Description : When Secretary of State Hillary Clinton published "America’s Pacific Century" in Foreign Policy magazine in November 2011, the administration was clearly indicating to domestic and international audiences that the United States is beginning a pivot toward the Asia-Pacific. Clinton’s article served as a spark for renewed interest in the nation’s Asia-Pacific strategy and American interests in the region. The Asia-Pacific Century: Challenges and Opportunities looks to the future of the Asia-Pacific and examines a broad range of questions that focus on diplomatic, economic, and military challenges facing the region’s key players, with a particular focus on their relevance to the US military.
Description : This book traces the evolution of post-Cold War relations between China and the US, focusing on their often conflicting efforts to achieve economic growth, military prowess and technological sophistication. Adopting a dual approach with equal emphasis on Beijing and Washington, it sheds new light on the relationship between the countries.
Description : In 2002 Pres. George W. Bush proclaimed that the twenty-first century would be the "Asia-Pacific Century." While I am not sure he was the first person to use that phrase-and it has been often used by others over the past 10 years-for those of us who study the region and/or have more than a casual familiarity with the region, the proclamation rings true. In a November 2011 article in Foreign Policy magazine, Secretary of State Hillary Clinton went so far as to say, "The future of politics will be decided in Asia, not Afghanistan or Iraq, and the United States will be right at the center of the action." These are powerful words, underscoring the fact that Asia matters, and it matters a great deal. For those who are interested in national security affairs, the question is not whether Asia matters but what our country should do about the fact that Asia matters. How should we posture ourselves to best advance our national interests in a region that will have so much to do with our future security and prosperity?
Description : Looking at both Southeast and East Asia, this richly illustrated third edition stresses broad, cross-cutting themes of regional history, with an emphasis on the interactions between cultures and nations.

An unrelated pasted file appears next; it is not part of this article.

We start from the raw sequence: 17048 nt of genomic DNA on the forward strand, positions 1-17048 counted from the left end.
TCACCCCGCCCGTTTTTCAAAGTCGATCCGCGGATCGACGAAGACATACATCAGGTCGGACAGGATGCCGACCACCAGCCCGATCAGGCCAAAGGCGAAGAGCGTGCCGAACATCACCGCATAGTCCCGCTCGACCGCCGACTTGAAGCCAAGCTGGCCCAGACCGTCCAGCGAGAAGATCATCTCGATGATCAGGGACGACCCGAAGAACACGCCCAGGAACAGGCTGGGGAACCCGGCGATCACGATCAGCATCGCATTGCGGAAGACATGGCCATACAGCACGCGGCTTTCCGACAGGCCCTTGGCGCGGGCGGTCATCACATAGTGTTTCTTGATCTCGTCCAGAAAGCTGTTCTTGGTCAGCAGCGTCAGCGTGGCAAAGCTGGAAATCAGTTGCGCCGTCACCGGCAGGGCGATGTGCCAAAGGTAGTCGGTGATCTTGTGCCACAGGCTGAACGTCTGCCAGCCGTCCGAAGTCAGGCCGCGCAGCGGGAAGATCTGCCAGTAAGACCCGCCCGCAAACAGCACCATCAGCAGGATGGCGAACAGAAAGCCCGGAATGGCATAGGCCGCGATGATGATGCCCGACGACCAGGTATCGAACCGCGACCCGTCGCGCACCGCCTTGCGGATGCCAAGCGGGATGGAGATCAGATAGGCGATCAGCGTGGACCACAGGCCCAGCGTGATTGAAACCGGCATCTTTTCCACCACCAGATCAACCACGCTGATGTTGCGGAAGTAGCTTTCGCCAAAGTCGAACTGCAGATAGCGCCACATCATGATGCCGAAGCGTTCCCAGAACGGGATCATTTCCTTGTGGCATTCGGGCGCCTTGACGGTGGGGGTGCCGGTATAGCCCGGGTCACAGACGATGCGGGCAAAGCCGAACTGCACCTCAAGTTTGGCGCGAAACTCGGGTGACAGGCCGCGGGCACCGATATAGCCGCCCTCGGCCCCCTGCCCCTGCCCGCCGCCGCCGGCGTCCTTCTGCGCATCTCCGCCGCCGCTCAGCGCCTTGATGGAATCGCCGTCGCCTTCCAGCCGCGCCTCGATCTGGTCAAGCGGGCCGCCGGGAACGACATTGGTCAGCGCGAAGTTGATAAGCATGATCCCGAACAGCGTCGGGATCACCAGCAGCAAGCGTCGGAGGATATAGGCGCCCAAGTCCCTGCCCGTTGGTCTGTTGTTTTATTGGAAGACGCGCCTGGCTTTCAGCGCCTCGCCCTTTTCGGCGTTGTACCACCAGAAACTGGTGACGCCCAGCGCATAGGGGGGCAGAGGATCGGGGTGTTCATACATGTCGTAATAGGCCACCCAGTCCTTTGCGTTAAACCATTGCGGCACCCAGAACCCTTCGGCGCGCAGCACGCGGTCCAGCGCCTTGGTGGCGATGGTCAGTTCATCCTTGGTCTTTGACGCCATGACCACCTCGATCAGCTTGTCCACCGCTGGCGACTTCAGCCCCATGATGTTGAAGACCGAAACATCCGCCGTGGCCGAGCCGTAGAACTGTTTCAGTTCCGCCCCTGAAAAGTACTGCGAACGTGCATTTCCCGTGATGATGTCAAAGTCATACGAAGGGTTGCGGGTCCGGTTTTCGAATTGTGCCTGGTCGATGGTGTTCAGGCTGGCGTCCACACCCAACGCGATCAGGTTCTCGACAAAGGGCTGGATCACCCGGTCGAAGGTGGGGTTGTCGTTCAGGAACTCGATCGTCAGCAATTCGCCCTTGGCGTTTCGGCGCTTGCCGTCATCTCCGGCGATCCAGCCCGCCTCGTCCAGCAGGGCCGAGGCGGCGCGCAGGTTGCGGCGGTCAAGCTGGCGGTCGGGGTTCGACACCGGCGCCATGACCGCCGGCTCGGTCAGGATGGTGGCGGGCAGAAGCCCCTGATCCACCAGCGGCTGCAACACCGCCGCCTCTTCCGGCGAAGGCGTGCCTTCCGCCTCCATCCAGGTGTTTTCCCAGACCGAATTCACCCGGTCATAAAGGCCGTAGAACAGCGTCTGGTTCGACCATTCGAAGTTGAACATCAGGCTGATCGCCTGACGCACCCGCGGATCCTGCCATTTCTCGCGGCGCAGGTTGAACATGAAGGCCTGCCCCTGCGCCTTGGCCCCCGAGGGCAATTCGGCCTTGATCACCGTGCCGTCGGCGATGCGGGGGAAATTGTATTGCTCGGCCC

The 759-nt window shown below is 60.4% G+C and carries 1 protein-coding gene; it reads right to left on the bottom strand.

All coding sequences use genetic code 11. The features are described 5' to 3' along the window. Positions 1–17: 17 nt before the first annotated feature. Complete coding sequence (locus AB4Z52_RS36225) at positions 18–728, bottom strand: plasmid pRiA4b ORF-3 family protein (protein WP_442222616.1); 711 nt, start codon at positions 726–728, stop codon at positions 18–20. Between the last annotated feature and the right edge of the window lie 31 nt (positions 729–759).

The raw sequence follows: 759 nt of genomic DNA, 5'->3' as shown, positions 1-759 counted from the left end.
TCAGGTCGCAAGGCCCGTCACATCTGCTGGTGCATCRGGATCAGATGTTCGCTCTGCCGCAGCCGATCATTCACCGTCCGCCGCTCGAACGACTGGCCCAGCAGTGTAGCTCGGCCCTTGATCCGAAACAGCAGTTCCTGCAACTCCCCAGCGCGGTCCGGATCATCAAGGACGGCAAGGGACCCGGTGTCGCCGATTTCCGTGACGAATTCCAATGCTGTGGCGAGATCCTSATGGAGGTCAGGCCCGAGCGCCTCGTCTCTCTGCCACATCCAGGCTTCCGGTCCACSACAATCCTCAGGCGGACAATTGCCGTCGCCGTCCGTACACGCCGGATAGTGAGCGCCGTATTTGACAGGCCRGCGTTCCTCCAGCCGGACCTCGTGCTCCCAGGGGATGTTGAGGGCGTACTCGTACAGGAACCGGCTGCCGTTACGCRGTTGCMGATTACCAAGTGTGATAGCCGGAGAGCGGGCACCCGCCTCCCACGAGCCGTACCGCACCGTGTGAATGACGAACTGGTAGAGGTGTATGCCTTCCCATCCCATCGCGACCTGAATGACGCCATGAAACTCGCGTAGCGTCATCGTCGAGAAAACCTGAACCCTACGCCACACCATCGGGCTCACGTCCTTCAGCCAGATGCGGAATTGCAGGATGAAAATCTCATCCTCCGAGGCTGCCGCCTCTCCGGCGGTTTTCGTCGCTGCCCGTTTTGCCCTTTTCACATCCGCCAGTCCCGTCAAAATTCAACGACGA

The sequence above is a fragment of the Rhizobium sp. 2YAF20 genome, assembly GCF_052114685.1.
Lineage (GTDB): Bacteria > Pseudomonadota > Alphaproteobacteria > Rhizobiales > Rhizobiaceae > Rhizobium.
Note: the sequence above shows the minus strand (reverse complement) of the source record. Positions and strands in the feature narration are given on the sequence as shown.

Description : During the Cold War, the U.S. built a series of alliances with Asian nations to erect a bulwark against the spread of communism and provide security to the region. Despite pressure to end bilateral alliances in the post-Cold War world, they persist to this day, even as new multilateral institutions have sprung up around them. The resulting architecture may aggravate rivalries as the U.S., China, and others compete for influence. However, Andrew Yeo demonstrates how Asia's complex array of bilateral and multilateral agreements may ultimately bring greater stability and order to a region fraught with underlying tensions. Asia's Regional Architecture transcends traditional international relations models. It investigates change and continuity in Asia through the lens of historical institutionalism. Refuting claims regarding the demise of the liberal international order, Yeo reveals how overlapping institutions can promote regional governance and reduce uncertainty in a global context. In addition to considering established institutions such as the Association of Southeast Asian Nations and the Asia-Pacific Economic Cooperation, he discusses newer regional arrangements including the East Asia Summit, Trans-Pacific Partnership, and the Belt and Road Initiative. This book has important implications for how policymakers think about institutional design and regionalism in Asia and beyond.
Description : Spectacular economic growth in the Pacific Basin--comprising the countries in or bordering on the Pacific Ocean--is transforming world politics and economics. This growth in production, international trade, and overall economic achievement has brought about a shift in the world's political and economic center of gravity, a shift away from the Atlantic to the Pacific.